The Greek State’s recent bond-market outing for an unprecedented, in the country’s history, borrowing cost of less than 1 percent paves the way for power utility PPC to follow suit.
This low yield and strong attraction of institutional investors, who ended up with over 95 percent of the Greek State’s bond issue, combined with a steady interest by foreign investors in PPC’s portfolio are believed to be pushing the power corporation towards a more aggressive financing policy for a return to bond markets following a six-year absence.
However, PPC has yet to decide on when to make its move. The corporation has not planned a bond issue for this month or next, sources have informed energypress. Even so, a sudden decision cannot be ruled out, they added.
PPC has been contemplating a bond-market outing since late December, when Fitch Ratings delivered a positive credit rating. The US firm included, for the first time, PPC on the list of enterprises it rates and offered a BB ranking, two times better than a preceding B ranking delivered by S&P in November.
At the time, despite the good news, company sources insisted PPC’s objective to head to capital markets in the first half of 2021 remained unchanged.
But a wave of favorable news, which, besides the BB rating from Fitch Ratings, includes PPC’s securitization packages for unpaid receivables; the achievement of profit figures for a fourth successive quarter; a new business plan; the launch of a privatization procedure for distribution network operator DEDDIE/HEDNO; and an upcoming partnership agreement with Germany’s RWE for RES investments in Greece; has generated momentum for PPC.
A bond issue would help finance many of the company’s project plans, primarily in the RES sector, as well as distribution network investments. It will also enable PPC to restructure older debt for lower-cost borrowing terms.
American credit rating agency Fitch Ratings has delivered a favorable review of power utility PPC that enhances the company’s credit image and takes it a step closer to capital markets.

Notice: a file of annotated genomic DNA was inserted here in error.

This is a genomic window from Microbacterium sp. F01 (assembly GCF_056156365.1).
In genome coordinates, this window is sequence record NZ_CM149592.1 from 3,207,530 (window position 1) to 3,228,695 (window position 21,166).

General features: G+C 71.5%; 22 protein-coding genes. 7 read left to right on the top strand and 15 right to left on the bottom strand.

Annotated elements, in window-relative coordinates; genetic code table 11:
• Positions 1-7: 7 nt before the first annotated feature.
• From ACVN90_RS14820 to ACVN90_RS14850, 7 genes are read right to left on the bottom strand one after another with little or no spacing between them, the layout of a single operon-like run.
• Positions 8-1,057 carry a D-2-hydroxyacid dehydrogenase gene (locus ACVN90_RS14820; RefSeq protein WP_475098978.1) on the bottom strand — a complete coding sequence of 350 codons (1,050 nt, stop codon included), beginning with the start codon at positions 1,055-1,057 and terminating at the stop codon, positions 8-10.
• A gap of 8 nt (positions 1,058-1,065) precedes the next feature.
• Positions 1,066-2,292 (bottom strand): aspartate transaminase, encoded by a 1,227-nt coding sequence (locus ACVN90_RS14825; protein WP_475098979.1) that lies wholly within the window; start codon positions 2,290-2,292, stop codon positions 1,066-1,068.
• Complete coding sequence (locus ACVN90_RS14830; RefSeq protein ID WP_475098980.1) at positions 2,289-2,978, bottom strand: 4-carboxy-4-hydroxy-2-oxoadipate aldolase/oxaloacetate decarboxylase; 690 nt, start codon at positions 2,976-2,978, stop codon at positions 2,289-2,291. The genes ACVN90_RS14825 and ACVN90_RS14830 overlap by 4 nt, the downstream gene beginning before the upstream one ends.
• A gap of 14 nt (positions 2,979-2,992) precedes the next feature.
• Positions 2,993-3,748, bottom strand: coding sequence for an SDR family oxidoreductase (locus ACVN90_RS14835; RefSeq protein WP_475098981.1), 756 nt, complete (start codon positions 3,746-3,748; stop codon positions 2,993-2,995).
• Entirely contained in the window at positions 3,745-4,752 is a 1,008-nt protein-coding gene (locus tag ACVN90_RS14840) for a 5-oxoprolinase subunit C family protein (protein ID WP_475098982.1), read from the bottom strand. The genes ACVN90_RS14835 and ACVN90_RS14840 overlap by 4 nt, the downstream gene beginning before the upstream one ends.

The credit agency has not only added PPC to its catalogue of companies reviewed, but also given the utility a BB- rating, noting that a firm outlook lies ahead. This status is twice as good as a B rating offered by S&P in November.
It enables PPC to begin examining the prospect of borrowing through a bond issue for the first time in six years.
The Fitch Ratings grading has been embraced at PPC’s Athens headquarters, as it not only seals a perfectly successful year but also puts in place a solid foundation for an even better year in 2021.
Interpretations of the outcome by some analysts remain cautiously optimistic. These analysts believe consolidation of PPC’s improved standing must wait for the release of its financial results for the year. Favorable news on the forthcoming 49 percent privatization of subsidiary DEDDIE/HEDNO, the distribution network operator, will also further enhance PPC’s image, they pointed out.
PPC’s integrated business structure, dominant market position, long-term sustainability as a result of strategic repositioning, as well as favorable energy sector reforms from 2019 to the present were key factors in the favorable Fitch Ratings grading.
Credit rating agency Standard & Poor’s has upgraded power utility PPC’s financial status, driven by the utility’s plan to decarbonize sooner than planned, as well as, by 2022, a projected EBITDA figure of between 900 million and one billion euros and an investment plan to reach a total of two billion euros.
S&P projects PPC’s swifter withdrawal of high-cost lignite facilities will result in a lignite-fired power station portfolio with a total capacity of just 700 MW in 2023, down from 3.7 GW in December, 2019. This development will decrease PPC’s electricity generation costs as a result of the utility’s greater emphasis on renewable energy sources and natural gas for production, the credit agency noted.
PPC, according to S&P, will invest two billion euros to increase its RES portfolio from 154 MW to 1.5 GW.
PPC’s retail electricity market share contraction, which reduced its customer base from 6.9 million in 2019 to 6.6 million in 2019, will be offset by bigger profit margins to be achieved through reduced discount rates for tariffs, S&P noted.
The credit agency projects PPC’s market share will drop sharply in 2022 to 60 percent, from 75.8 percent at present.
S&P has also taken into account the utility’s two securitization package collections for unpaid receivables, expect to bring in 500 million euros.
Power utility PPC intends to seriously consider a bond issue towards the end of the year, once it expects to have further improved the company’s profile and credit rating, banking sector sources believe.
Although very low interest rates at present and the country’s better image have improved foreign market bond-issue prospects for Greek enterprises, PPC will prefer to hold on a little longer, the sources added.